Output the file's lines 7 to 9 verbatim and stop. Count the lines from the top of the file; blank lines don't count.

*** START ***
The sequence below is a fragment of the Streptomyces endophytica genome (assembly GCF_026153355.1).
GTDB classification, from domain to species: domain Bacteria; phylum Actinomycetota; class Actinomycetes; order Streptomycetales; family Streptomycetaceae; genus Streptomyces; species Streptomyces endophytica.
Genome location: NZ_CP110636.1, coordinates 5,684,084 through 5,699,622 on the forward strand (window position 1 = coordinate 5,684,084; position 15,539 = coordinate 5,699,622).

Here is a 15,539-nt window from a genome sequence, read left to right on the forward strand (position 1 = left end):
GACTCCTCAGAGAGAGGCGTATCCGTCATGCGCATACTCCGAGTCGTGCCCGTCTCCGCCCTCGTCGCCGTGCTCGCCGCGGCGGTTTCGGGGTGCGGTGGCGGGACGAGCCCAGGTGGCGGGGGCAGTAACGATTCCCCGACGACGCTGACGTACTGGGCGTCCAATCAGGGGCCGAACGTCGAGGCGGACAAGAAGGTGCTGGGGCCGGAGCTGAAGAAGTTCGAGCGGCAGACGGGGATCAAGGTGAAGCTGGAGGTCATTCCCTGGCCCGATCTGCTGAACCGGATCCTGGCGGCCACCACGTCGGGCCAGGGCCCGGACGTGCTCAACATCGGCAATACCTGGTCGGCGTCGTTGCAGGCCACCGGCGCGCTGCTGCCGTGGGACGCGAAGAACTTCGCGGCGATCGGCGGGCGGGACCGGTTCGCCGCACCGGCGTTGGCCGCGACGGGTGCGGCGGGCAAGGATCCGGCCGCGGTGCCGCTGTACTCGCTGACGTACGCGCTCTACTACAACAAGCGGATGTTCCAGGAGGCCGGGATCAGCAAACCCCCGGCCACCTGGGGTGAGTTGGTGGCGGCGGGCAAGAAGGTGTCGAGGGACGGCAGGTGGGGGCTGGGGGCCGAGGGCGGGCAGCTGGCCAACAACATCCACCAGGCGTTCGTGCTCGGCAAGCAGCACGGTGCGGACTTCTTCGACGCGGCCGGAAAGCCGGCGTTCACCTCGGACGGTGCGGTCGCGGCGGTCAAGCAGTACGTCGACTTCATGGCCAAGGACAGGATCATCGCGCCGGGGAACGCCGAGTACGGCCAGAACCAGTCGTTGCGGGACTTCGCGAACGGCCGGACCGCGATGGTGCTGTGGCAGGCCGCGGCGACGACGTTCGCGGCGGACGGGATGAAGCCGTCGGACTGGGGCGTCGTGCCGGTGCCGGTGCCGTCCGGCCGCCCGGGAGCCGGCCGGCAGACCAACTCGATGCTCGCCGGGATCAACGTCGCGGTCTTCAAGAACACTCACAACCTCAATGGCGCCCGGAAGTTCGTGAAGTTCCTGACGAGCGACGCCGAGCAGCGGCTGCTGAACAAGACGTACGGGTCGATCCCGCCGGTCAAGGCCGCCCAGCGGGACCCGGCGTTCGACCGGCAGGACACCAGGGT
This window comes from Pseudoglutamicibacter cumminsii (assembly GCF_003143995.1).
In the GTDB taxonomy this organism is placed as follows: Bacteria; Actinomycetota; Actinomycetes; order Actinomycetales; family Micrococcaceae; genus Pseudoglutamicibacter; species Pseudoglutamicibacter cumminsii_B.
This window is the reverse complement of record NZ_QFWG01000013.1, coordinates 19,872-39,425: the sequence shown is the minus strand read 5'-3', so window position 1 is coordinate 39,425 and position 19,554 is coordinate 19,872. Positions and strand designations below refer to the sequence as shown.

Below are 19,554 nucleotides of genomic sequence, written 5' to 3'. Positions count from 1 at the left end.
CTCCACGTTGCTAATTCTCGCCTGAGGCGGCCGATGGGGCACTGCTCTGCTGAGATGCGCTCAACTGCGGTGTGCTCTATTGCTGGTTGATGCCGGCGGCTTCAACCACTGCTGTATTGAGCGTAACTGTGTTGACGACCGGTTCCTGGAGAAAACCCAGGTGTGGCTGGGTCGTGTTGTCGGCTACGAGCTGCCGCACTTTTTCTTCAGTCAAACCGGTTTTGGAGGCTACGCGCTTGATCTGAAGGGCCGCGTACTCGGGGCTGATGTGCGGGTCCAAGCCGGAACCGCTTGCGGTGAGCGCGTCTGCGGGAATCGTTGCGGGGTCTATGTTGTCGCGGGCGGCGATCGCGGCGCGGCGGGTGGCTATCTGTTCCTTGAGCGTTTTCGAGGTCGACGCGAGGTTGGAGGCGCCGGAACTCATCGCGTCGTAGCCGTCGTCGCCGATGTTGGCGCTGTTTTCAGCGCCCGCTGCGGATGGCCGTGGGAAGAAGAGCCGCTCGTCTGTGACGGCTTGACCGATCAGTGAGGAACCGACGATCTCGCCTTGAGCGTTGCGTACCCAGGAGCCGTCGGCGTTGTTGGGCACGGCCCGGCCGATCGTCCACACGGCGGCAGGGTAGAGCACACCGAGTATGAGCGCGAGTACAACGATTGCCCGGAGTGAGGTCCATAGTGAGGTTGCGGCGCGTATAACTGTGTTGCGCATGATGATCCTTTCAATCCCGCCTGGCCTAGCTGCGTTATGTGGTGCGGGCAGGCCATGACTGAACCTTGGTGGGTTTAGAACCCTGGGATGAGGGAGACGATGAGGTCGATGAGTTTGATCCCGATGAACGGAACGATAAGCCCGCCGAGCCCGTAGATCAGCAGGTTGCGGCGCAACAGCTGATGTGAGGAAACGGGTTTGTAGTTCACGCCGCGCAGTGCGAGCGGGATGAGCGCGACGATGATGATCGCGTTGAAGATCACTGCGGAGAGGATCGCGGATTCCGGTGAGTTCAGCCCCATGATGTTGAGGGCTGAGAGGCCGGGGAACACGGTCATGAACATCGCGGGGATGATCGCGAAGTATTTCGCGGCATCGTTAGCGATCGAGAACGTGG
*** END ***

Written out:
In the GTDB taxonomy this organism is placed as follows: Bacteria; Actinomycetota; Actinomycetes; order Actinomycetales; family Micrococcaceae; genus Pseudoglutamicibacter; species Pseudoglutamicibacter cumminsii_B.
This window is the reverse complement of record NZ_QFWG01000013.1, coordinates 19,872-39,425: the sequence shown is the minus strand read 5'-3', so window position 1 is coordinate 39,425 and position 19,554 is coordinate 19,872. Positions and strand designations below refer to the sequence as shown.

Below are 19,554 nucleotides of genomic sequence, written 5' to 3'. Positions count from 1 at the left end.